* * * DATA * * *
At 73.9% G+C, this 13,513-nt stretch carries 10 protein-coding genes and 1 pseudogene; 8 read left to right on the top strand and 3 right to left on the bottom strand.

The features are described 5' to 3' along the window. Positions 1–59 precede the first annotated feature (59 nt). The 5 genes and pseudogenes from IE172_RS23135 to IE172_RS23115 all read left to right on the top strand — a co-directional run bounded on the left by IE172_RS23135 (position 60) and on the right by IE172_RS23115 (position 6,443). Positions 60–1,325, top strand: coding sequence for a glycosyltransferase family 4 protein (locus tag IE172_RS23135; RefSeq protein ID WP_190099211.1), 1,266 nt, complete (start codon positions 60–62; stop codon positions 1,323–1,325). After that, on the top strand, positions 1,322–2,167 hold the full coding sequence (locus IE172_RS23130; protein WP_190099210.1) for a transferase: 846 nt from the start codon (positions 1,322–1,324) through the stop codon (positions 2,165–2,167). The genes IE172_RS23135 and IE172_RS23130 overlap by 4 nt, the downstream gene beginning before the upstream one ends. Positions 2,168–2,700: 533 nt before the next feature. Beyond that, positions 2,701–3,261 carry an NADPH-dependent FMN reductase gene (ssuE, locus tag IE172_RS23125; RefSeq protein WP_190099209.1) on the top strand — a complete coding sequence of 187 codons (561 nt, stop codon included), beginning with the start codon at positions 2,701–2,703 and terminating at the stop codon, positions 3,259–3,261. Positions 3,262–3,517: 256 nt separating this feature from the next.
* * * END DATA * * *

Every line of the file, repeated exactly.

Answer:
At 73.9% G+C, this 13,513-nt stretch carries 10 protein-coding genes and 1 pseudogene; 8 read left to right on the top strand and 3 right to left on the bottom strand.

The features are described 5' to 3' along the window. Positions 1–59 precede the first annotated feature (59 nt). The 5 genes and pseudogenes from IE172_RS23135 to IE172_RS23115 all read left to right on the top strand — a co-directional run bounded on the left by IE172_RS23135 (position 60) and on the right by IE172_RS23115 (position 6,443). Positions 60–1,325, top strand: coding sequence for a glycosyltransferase family 4 protein (locus tag IE172_RS23135; RefSeq protein ID WP_190099211.1), 1,266 nt, complete (start codon positions 60–62; stop codon positions 1,323–1,325). After that, on the top strand, positions 1,322–2,167 hold the full coding sequence (locus IE172_RS23130; protein WP_190099210.1) for a transferase: 846 nt from the start codon (positions 1,322–1,324) through the stop codon (positions 2,165–2,167). The genes IE172_RS23135 and IE172_RS23130 overlap by 4 nt, the downstream gene beginning before the upstream one ends. Positions 2,168–2,700: 533 nt before the next feature. Beyond that, positions 2,701–3,261 carry an NADPH-dependent FMN reductase gene (ssuE, locus tag IE172_RS23125; RefSeq protein WP_190099209.1) on the top strand — a complete coding sequence of 187 codons (561 nt, stop codon included), beginning with the start codon at positions 2,701–2,703 and terminating at the stop codon, positions 3,259–3,261. Positions 3,262–3,517: 256 nt separating this feature from the next.